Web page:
- Ketamine: Promising Path, False Prophecy, or Producer of Psychosis? (madinamerica.com)
- British Pharmacological Society reveals the secrets of success for cutting edge research (alphagalileo.org)
- Can Ketamine Fight Depression? (alternet.org)
- Researchers uncover a mechanism regulating dopamine levels in the brain (psypost.org)
- Extreme obesity calls for individualized medication (alphagalileo.org)
With studies showing schizophrenia to be treatment refractory in one-fifth of those affected, psychiatrists are exploring other options to the delivery of effective treatment. At APA’s Institute on Psychiatric Services in San Francisco, some of the leading experts in psychopharmacology led a research symposium on the benefits of long-acting injectable (LAI) antipsychotic medications.Said Steven Potkin, M.D., director of clinical research at the University of California, Irvine:
“Psychiatrists who were trained during my time of training, think that long-acting injectable antipsychotics should be used for the most refractory, noncompliant, and difficult to treat patients. However, there is accumulating evidence that very early in the course of illness that this should be offered as an option, since half of the patients with first-episode psychosis discontinue medication after they are discharged from a hospital.”
Research on part of the “accumulating evidence” on long-acting injectable antipsychotics was presented by Keith Nuechterlein, Ph.D., a distinguished professor of psychiatry at the University of California, Los Angeles, who led a randomized study comparing LAI risperidone with oral rispiderone in 83 individuals who had a first psychotic episode within the two years prior to the study. The results showed that after one year of treatment, participants who received the daily oral form of risperidone had a 33%relapse rate, compared with 5% in those treated weekly with LAI risperidone. In addition, individuals in the oral risperidone cohort were four times more likely to be hospitalized than those taking the LAI version.
“We were struck that these were among the most dramatic results that have occurred for long-acting injectables—and it was in first-episode patients,” said Nuechterlein, adding that not only did patients experience advantages regarding outcomes associated with LAIs, but the patients accepted LAI medication quite readily. (The study was funded by the National Institutes of Health and Janssen Pharmaceuticals.)
“This symposium was an invitation for psychiatrists to rethink when is it appropriate to offer patients long-acting injectable medication. Should it be reserved only for refractory patients, or should it be offered to people earlier in the course [of illness]… or at any stage of illness? Of course, LAIs are not for everyone, but our patients should definitely be given options.”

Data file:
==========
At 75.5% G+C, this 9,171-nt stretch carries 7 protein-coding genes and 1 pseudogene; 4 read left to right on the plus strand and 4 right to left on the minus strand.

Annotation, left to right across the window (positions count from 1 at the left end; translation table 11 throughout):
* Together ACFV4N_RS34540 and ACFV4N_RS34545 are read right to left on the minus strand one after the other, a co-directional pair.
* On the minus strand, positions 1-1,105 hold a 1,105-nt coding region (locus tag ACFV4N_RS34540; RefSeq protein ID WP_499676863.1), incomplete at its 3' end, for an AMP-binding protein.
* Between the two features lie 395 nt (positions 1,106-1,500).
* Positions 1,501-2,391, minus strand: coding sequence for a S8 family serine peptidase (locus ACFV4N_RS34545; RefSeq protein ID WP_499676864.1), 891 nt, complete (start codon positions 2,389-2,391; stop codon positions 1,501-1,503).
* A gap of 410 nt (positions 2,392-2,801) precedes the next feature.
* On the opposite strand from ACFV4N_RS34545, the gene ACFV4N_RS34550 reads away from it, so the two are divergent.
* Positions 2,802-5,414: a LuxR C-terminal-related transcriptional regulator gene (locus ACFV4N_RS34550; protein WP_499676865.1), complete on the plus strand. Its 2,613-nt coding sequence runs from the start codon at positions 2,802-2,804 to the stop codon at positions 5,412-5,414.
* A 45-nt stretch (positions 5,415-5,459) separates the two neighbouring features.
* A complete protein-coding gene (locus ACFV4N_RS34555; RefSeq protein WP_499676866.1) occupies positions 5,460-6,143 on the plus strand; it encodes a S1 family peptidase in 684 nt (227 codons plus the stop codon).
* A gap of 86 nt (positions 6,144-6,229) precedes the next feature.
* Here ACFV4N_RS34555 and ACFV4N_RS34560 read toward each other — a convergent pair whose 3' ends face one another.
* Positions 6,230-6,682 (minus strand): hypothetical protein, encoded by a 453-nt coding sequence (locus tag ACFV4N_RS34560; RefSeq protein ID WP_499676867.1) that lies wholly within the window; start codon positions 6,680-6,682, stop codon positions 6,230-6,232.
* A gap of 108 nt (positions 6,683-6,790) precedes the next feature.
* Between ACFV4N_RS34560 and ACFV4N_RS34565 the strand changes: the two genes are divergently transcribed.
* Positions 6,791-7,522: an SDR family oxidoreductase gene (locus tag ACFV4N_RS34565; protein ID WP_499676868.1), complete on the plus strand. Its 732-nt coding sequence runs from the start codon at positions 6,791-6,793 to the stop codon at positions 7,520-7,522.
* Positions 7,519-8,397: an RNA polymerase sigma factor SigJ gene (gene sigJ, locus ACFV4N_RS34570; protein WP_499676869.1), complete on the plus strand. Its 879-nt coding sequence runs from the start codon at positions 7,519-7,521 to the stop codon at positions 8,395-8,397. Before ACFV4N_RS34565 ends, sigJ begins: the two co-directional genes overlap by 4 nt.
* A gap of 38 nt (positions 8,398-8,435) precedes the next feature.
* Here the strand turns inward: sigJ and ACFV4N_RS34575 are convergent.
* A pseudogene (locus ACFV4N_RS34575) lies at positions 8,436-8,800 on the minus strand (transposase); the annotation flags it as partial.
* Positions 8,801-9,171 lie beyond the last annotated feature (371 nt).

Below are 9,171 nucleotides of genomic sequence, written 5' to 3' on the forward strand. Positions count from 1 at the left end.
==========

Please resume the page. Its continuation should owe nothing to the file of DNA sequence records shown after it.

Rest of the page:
The U.S. Food and Drug Administration (FDA) approved a new medication to treat clinical depression in Adults. A total of six clinical studies were conducted to garner FDA’s drug approval. The new drug is called Brintellix by Takeda Pharmaceutical & H. Lundbeck. Brintellix will be available in 5 mg, 10 mg, 15 mg, and 20 mg tablets. Nausea appears to be a side effect reported by some patients.
The manufacturer reports that the new drug is an inhibitor of serotonin (5-HT) reuptake, and also acts as an agonist at 5-HT1A receptors, a partial agonist at 5-HT1B receptors and an antagonist at 5-HT3, 5-HT1D and 5-HT7 receptors.
Since medications affect everyone differently, it is important to have a variety of treatment options for depression.
- FDA approves new drug to treat major depressive disorder (medicalnewstoday.com)
- FDA approves Brintellix to treat depression (theglobaldispatch.com)
- US FDA approves Brintellix to treat MDD: BioSpectrum Asia 1 Oct 2013 (greysteppenwolf.blogspot.com)
- New Antidepressant Approved by the FDA: Brintellix (scienceworldreport.com)
- FDA approves Lundbeck’s antidepressant Brintellix (oddonion.com)
From Psychiatric News Alert. Short hospital stays for patients with schizophrenia are associated with risk of early readmission, possibly because the person is insufficiently stabilized, according to a report in Psychiatric Services in Advance. Researchers at the University of South Florida and other institutions used Medicaid and service-use data to identify adults with schizophrenia discharged from hospitals and crisis units who were taking anti-psychotics. Data were extracted on demographic characteristics, service use before admission, psychopharmacologic treatment after discharge, and readmission to acute behavioral health care.
Study subjects had 6,633 inpatient episodes. Readmission occurred for 84 percent of the episodes, 23 percent of them within 30 days after initial discharge. Variables associated with an increased readmission risk in the first 30 days were shorter hospital stay, shorter time on medication before discharge, greater prehospitalization use of acute care, serious general medical comorbidity, and prior substance abuse treatment.
“This finding suggests that some patients may have been discharged before they were sufficiently stabilized,” the researchers said. “Patients with shorter stays and those not sufficiently stabilized on their medication should receive more vigorous discharge planning and follow-up care to ensure smoother transition to treatment in the community.”